Capstone Turbine (Nasdaq: CPST), a world leader in the production of low-emission microturbine systems, is back in the news. The company recently received additional orders for its C1000 series products for the U.S and Russian markets. Is this big news for investors? Let's find out.

Here's the deal
The C1000 series products, which have additional features of remote monitoring and diagnostic capabilities, are gaining popularity among clean-technology customers. While the technology is catching on and the products generally receive strong reviews, additional orders from customers don't necessarily turn a company's fortunes around on their own. We need to dig a bit deeper to analyze the company's financial health.

The fundamentals
Capstone has reported an increase in its revenue over the past few years, which is undoubtedly a good thing for an energy upstart like this one. However, the increase hasn't been all that remarkable and has been overshadowed by higher costs of production.

Fluctuating costs of commodities such as steel and copper have adversely affected profits. Although raw material costs have been reined in to some extent over the past few years, volatile commodity prices still pose a threat to the company's long-term profitability and perhaps always will.

For the time being, investors should be concerned with the company's efficiency as a business. Return on equity, though improved year on year, still stands at -29.6% in 2010. This is a concern for the shareholders as Capstone is unable to dig out profits from its investments.

Key metrics such as return on assets and return on capital tell pretty much the same story. Even the cash from operations have declined further to -$51 million in 2010 from -$35 million in 2009. These figures highlight the company's inability to generate consistent cash flow.

It misses out
Capstone lacks the advantage of lower upfront costs, worldwide presence, and greater resources, which are essential for new product development. This is especially true in the energy space that's dominated by companies such as General Electric (NYSE: GE). Even though its research and development has helped in production of compact, light-weight, and environmentally friendly products, it is facing stiff competition from the manufacturers of reciprocating engines such as Caterpillar (NYSE: CAT) and Cummins (NYSE: CMI) -- two companies that are far better resourced to distribute competing products.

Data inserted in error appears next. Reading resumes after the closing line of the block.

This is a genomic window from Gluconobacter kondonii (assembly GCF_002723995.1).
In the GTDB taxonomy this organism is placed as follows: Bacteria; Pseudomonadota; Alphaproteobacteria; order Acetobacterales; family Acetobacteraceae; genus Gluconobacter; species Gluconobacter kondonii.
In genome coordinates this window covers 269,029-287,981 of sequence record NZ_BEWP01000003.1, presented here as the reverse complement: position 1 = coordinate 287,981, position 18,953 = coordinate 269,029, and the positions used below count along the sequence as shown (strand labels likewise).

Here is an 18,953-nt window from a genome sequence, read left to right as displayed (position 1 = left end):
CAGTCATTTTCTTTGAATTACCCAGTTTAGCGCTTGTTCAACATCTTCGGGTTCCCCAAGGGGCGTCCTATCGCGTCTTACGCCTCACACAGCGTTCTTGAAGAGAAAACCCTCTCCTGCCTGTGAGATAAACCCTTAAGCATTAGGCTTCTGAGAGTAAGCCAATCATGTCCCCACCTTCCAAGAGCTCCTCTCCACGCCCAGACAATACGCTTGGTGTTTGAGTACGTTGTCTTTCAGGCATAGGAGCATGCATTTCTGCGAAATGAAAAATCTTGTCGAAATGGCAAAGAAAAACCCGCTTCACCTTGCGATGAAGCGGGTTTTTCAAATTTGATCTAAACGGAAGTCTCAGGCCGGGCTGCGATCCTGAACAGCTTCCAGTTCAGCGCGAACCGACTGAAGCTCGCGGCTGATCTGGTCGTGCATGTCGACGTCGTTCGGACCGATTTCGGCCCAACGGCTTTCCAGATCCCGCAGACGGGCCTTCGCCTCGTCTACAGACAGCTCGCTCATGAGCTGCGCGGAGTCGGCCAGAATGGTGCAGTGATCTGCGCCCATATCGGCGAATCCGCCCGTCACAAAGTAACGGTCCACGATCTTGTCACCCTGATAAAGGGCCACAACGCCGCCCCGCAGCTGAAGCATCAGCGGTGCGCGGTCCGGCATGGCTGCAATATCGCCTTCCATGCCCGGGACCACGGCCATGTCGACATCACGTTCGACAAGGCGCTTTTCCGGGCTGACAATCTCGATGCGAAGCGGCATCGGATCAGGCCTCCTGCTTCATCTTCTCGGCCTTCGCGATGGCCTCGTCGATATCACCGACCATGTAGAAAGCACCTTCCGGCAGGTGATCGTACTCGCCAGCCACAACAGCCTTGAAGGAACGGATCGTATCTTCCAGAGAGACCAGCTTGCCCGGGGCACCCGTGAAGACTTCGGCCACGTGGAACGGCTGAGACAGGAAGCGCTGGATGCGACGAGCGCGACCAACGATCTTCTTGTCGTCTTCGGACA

Need of the hour
Shares of Capstone Turbine have been outperforming the market since the start of this year. Soaring demand for clean technologies have clearly helped the company's stock, and I'm sure sky-rocketing oil prices haven't hurt either. However, Capstone needs to convert these demands into revenues to boost its operations and enhance competitive skills. The outperformance of this clean technology stock may be short-lived if the company continues to fall short of its ability to meet these demands. Investors should absolutely enjoy short-term gains from this stock, while also keeping in mind the fundamentals of the company.

Anupama Pattanaik doesn't hold shares of any of the companies mentioned in the article. Try any of our Foolish newsletter services free for 30 days. We Fools may not all hold the same opinions, but we all believe that considering a diverse range of insights makes us better investors. The Motley Fool has a disclosure policy.